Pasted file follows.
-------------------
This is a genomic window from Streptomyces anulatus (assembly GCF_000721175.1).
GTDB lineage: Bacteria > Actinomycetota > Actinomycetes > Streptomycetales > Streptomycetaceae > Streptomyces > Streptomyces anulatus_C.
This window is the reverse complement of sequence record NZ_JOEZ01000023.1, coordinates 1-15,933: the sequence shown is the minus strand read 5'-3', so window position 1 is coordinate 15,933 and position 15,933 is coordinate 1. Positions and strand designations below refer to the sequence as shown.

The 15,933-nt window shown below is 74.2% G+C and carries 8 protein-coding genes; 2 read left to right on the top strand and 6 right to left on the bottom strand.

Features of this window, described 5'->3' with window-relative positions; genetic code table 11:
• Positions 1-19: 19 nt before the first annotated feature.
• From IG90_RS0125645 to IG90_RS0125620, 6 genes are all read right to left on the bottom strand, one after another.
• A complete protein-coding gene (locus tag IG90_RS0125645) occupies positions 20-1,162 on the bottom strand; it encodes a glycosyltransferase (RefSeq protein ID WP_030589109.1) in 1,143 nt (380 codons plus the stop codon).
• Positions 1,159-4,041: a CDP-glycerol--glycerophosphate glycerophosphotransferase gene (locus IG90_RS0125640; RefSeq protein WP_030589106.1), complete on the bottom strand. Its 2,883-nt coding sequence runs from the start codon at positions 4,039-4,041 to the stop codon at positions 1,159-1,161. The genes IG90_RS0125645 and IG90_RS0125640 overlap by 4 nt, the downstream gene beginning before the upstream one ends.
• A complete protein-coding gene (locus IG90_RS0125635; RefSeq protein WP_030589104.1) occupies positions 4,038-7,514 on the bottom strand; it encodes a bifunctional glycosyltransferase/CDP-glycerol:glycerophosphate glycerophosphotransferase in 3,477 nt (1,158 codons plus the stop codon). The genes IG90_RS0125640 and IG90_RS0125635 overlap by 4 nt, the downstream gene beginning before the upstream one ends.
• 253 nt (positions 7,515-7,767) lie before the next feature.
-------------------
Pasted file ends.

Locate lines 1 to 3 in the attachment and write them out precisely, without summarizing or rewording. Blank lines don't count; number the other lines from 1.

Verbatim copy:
This is a genomic window from Streptomyces anulatus (assembly GCF_000721175.1).
GTDB lineage: Bacteria > Actinomycetota > Actinomycetes > Streptomycetales > Streptomycetaceae > Streptomyces > Streptomyces anulatus_C.
This window is the reverse complement of sequence record NZ_JOEZ01000023.1, coordinates 1-15,933: the sequence shown is the minus strand read 5'-3', so window position 1 is coordinate 15,933 and position 15,933 is coordinate 1. Positions and strand designations below refer to the sequence as shown.